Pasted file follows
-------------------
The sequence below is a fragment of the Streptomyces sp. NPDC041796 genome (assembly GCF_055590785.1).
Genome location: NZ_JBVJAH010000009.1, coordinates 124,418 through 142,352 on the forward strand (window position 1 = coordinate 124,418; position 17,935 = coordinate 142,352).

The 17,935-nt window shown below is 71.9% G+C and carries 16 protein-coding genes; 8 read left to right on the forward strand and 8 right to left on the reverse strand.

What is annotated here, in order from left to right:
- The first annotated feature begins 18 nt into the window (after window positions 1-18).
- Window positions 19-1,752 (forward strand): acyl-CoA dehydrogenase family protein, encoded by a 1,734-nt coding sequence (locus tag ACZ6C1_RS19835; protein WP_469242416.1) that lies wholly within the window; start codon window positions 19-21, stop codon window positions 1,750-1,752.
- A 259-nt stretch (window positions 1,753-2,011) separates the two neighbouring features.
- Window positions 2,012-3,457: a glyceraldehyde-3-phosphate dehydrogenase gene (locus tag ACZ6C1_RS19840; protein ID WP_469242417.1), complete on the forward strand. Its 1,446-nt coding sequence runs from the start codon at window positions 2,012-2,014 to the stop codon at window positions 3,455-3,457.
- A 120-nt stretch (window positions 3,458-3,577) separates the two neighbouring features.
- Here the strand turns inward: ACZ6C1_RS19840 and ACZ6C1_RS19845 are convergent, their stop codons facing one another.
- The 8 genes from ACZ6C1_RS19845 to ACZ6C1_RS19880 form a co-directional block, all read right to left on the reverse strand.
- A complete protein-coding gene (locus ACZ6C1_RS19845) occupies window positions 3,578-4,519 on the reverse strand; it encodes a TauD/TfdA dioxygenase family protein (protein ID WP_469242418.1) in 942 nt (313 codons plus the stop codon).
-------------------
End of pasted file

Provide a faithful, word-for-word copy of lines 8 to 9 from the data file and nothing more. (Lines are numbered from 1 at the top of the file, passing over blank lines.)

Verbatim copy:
- Window positions 2,012-3,457: a glyceraldehyde-3-phosphate dehydrogenase gene (locus tag ACZ6C1_RS19840; protein ID WP_469242417.1), complete on the forward strand. Its 1,446-nt coding sequence runs from the start codon at window positions 2,012-2,014 to the stop codon at window positions 3,455-3,457.
- A 120-nt stretch (window positions 3,458-3,577) separates the two neighbouring features.